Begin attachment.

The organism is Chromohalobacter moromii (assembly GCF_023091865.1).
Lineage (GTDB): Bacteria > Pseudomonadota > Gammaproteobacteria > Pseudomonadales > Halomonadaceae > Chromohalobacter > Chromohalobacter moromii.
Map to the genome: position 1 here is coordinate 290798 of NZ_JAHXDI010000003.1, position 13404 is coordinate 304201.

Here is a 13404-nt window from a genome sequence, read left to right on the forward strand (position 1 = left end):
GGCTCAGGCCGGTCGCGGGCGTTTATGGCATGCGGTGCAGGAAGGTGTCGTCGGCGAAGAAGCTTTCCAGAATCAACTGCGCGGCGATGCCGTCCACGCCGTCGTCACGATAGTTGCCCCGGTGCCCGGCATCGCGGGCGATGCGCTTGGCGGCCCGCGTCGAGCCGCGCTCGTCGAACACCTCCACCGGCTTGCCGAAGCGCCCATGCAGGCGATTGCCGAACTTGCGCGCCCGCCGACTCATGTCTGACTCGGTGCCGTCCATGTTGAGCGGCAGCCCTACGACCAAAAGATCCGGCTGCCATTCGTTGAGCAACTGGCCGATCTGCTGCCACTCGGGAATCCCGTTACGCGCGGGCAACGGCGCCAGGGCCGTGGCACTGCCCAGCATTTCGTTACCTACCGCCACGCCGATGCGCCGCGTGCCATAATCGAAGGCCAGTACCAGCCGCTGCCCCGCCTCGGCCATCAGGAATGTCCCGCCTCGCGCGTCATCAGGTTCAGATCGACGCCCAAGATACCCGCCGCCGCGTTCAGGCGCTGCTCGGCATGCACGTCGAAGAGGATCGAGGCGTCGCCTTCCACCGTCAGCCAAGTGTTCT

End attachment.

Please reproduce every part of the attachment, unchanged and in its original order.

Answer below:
The organism is Chromohalobacter moromii (assembly GCF_023091865.1).
Lineage (GTDB): Bacteria > Pseudomonadota > Gammaproteobacteria > Pseudomonadales > Halomonadaceae > Chromohalobacter > Chromohalobacter moromii.
Map to the genome: position 1 here is coordinate 290798 of NZ_JAHXDI010000003.1, position 13404 is coordinate 304201.

Here is a 13404-nt window from a genome sequence, read left to right on the forward strand (position 1 = left end):
GGCTCAGGCCGGTCGCGGGCGTTTATGGCATGCGGTGCAGGAAGGTGTCGTCGGCGAAGAAGCTTTCCAGAATCAACTGCGCGGCGATGCCGTCCACGCCGTCGTCACGATAGTTGCCCCGGTGCCCGGCATCGCGGGCGATGCGCTTGGCGGCCCGCGTCGAGCCGCGCTCGTCGAACACCTCCACCGGCTTGCCGAAGCGCCCATGCAGGCGATTGCCGAACTTGCGCGCCCGCCGACTCATGTCTGACTCGGTGCCGTCCATGTTGAGCGGCAGCCCTACGACCAAAAGATCCGGCTGCCATTCGTTGAGCAACTGGCCGATCTGCTGCCACTCGGGAATCCCGTTACGCGCGGGCAACGGCGCCAGGGCCGTGGCACTGCCCAGCATTTCGTTACCTACCGCCACGCCGATGCGCCGCGTGCCATAATCGAAGGCCAGTACCAGCCGCTGCCCCGCCTCGGCCATCAGGAATGTCCCGCCTCGCGCGTCATCAGGTTCAGATCGACGCCCAAGATACCCGCCGCCGCGTTCAGGCGCTGCTCGGCATGCACGTCGAAGAGGATCGAGGCGTCGCCTTCCACCGTCAGCCAAGTGTTCT